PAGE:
Housing: Why Abuja Should Introduce ‘Ghost-Town Tax’ System

Housing: Why Abuja Should Introduce ‘Ghost-Town Tax’ System
July 30 21:14 2015 Print This Article

By Noel Onoja

Driving through the main by-pass in a  district presumed to be the area with the largest number of housing estates in Africa – Gwarinmpa-Abuja, an area that can boast of thousands of housing units most of which are uninhabited, same goes for plenty other buildings, properties and estates left unoccupied and rotting away for years in many other parts of the city.

It begins to beat your imagination starring at these properties that seem to me like white-elephants, most of them built for the upper-class people and highly unaffordable, and so they are left uninhabited with small shanties built usually at the back or around this huge estates by the very poor who cannot afford decent housing, many a time, I was told those houses are proceeds of stolen monies and money laundering and they are owned by top government officials and corrupt politicians.

Aside the fact that these abandoned properties in the areas that they occupy begin to damage the sense of community in such areas, prices of houses remains high and these unoccupied homes can force schools and private business in and around those areas to close up in atleast ten to fifteen years from now.

In this brief write-up, let us examine the necessity of putting in place legislation that will discourage this trend of ‘ghost-town-cities’ around the federal capital territory and also help Nigeria and Nigerians both investors and consumers to optimise all of the potentials and opportunities in the housing sector.

First, ‘Ghost town tax’ system is a tax policy whereby houses that are left uninhabited for certain number of years are taxed a certain amount by the government in order to encourage the utility and service of such houses to the people and this type of tax system is not a new type of law as it has been put to use in other parts of the world, for example, in the United Kingdom, the ghost town tax puts a fine of up to 50% of the value of the property as tax penalty for buildings unoccupied for a given period usually two years, and that policy has helped encourage usage and ownership of houses in the UK.

In Nigeria, the real housing issues resides with low income earners but most of the houses in abuja are design for high-end users and that makes it hard to meet prompt demand and there are no strong legislation to really regulate the activities of developers and investors in Abuja, save for the Abuja Property Tax bill which has been before the National Assembly since 2011 and that bill simply seeks to categorise houses into different categories in Abuja with a view of taxing them (with about 1%)accordingly; it will also be noteworthy for the NASS to also create a law as the ‘ghost town tax’ to help check and balance housing needs in the city.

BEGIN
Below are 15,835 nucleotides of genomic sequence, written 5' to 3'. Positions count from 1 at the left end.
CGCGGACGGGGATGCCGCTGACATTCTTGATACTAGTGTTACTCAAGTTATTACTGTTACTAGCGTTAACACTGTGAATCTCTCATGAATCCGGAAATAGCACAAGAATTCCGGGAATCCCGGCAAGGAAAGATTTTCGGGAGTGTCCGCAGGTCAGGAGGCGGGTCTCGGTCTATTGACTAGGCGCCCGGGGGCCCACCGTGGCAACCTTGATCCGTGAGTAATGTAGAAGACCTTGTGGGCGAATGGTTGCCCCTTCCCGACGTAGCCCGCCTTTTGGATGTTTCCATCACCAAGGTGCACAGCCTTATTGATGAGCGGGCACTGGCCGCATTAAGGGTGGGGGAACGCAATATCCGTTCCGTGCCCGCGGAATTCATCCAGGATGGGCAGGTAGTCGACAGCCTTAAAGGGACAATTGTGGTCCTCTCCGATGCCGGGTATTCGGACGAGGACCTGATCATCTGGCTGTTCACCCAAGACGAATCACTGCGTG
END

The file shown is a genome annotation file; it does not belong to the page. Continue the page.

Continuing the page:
The FCT is not operated as a state, everything that the FCT does is regulated through the NASS  unlike state were laws at such can be enacted at state level and also enforced almost immediately, in FCT such laws are meant to pass through the rigorous processes of the national assembly.

This ‘ghost town tax’ system will on the other hand help in generating more revenue for the government and so such laws should be backed up with strong and unfettered legislation with clear penalties for offenders as such laws will mostly be contending with the ‘high and mighty’  the laws should also be enforced in a way that it will compel the owner defaulters to pay; such laws will also discourage corruption, as people who think they can tie-down their stolen wealth in the property space will begin to reconsider, and morally speaking also, it makes no sense having plenty beautiful houses that could serve the people laying fallow and wasting away while a high percentage of ordinary Nigerians remain homeless.

If such laws are put in place, owners of such homes will be forced to put such properties to beneficial use, they will begin to consider building affordable housing for the low income earners, and may also adopt the Rent-To-Own approach so that people can encouraged to move into these homes. such laws will also discourage corruption, as people who think they can tie-down their stolen wealth in the property space will begin to reconsider.

The Rent-To-Own approach is a the process whereby tenants go into contractual agreement to take ownership of the house after paying rent for a certain period of time depending on the terms of agreement, what that means is that the rent you are paying for the house you occupy year in-year in is also computed as contributory payment for the same house so that after a long period you would have paid up fully and then own the house.

If the ghost town tax system is put in place a lot of housing issues will be dealt with in Abuja, prices will come down as developers and owners will bear in mind the consequences of building homes for ghosts. Civil servants, middle and low class earners will have their housing needs catered for and government will also do well complementing such policies with a good mortgage law so that Nigerians can be encouraged to own their own homes.  It will do good to both the landlord and the tenant.

Noel Onoja writes from Abuja, amgentmedia@gmail.com

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